Skip to main content
Premium Trial:

Request an Annual Quote

Curetis Inks Distribution Deal with ATC for Middle East

NEW YORK (GenomeWeb News) – Molecular diagnostics company Curetis today announced the signing of an exclusive distribution deal with Advanced Technology Company covering the Middle East.

ATC will distribute Curetis' Unyvero solution in the six Gulf Cooperation Council countries and Lebanon. The six GCC countries are Bahrain, Kuwait, Oman, Qatar, Saudi Arabia, and the United Arab Emirates.

Placement of the Unyvero instruments will begin in the third quarter. The Kuwait Ministry of Health has approved a clinical evaluation project for Unyvero, and Curetis and ATC will "cooperate" with the project.

"At present, no other region in the world has such a rapidly growing demand for improved diagnostics of infectious diseases. At the same time, there is a need to realign and modernize local health-care systems in the Middle East," Curetis CEO Oliver Schacht said in a statement. "With ATC … we have found a very experienced IVD distributor with a strong presence in this exciting market."

Financial and other terms were not disclosed.

Curetis, founded in 2007, is based in Holzgerlingen, Germany and develops products for diagnosing severe infectious diseases. ATC specializes in total medical systems solutions and healthcare services.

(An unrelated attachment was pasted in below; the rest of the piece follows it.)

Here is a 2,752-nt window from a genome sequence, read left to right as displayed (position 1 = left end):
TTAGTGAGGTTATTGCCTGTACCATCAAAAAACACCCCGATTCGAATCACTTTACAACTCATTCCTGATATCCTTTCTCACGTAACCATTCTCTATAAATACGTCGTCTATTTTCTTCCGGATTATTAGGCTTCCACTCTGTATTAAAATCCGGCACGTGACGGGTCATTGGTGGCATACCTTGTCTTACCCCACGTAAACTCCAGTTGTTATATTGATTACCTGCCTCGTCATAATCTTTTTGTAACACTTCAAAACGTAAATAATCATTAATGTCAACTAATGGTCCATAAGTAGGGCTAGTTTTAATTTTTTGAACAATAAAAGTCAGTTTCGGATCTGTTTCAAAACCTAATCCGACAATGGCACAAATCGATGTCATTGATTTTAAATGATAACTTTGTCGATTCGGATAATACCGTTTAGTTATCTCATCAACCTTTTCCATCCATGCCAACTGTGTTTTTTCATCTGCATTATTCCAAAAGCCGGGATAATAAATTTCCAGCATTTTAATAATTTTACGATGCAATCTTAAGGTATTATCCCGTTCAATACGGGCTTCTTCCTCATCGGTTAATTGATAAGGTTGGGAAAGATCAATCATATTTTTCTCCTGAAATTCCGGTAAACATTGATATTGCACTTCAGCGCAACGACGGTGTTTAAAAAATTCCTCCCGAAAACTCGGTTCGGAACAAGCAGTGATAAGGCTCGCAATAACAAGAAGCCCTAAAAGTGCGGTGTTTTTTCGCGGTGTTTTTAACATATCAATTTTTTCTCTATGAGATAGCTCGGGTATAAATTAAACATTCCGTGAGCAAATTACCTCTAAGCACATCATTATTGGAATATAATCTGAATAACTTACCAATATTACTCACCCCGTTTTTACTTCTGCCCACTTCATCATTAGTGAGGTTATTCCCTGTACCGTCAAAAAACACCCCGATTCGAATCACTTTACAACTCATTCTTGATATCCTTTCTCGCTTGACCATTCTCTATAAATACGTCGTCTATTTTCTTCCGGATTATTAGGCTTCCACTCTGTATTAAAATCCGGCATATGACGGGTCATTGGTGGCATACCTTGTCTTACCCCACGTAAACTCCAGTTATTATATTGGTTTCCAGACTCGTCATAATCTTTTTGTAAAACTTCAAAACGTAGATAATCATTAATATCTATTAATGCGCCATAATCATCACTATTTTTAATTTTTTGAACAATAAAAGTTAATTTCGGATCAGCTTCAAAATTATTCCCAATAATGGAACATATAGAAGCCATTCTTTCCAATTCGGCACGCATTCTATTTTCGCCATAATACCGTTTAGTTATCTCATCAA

The Scan

Interfering With Invasive Mussels

The Chicago Tribune reports that researchers are studying whether RNA interference- or CRISPR-based approaches can combat invasive freshwater mussels.

Participation Analysis

A new study finds that women tend to participate less at scientific meetings but that some changes can lead to increased involvement, the Guardian reports.

Right Whales' Decline

A research study plans to use genetic analysis to gain insight into population decline among North American right whales, according to CBC.

Science Papers Tie Rare Mutations to Short Stature, Immunodeficiency; Present Single-Cell Transcriptomics Map

In Science this week: pair of mutations in one gene uncovered in brothers with short stature and immunodeficiency, and more.